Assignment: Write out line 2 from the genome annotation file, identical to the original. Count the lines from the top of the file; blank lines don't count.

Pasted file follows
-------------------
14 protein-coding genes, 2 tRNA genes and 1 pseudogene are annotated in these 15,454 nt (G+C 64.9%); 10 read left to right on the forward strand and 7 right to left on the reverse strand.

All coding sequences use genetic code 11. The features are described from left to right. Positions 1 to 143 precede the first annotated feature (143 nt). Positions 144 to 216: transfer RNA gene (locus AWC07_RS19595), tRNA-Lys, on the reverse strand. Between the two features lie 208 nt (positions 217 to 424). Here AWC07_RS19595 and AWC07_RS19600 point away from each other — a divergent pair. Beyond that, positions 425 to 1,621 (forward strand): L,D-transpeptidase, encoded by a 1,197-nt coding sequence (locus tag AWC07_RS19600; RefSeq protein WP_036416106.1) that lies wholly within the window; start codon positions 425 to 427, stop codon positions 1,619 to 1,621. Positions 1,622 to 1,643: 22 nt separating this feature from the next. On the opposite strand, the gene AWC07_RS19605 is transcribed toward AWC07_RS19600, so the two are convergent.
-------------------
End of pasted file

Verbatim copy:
All coding sequences use genetic code 11. The features are described from left to right. Positions 1 to 143 precede the first annotated feature (143 nt). Positions 144 to 216: transfer RNA gene (locus AWC07_RS19595), tRNA-Lys, on the reverse strand. Between the two features lie 208 nt (positions 217 to 424). Here AWC07_RS19595 and AWC07_RS19600 point away from each other — a divergent pair. Beyond that, positions 425 to 1,621 (forward strand): L,D-transpeptidase, encoded by a 1,197-nt coding sequence (locus tag AWC07_RS19600; RefSeq protein WP_036416106.1) that lies wholly within the window; start codon positions 425 to 427, stop codon positions 1,619 to 1,621. Positions 1,622 to 1,643: 22 nt separating this feature from the next. On the opposite strand, the gene AWC07_RS19605 is transcribed toward AWC07_RS19600, so the two are convergent.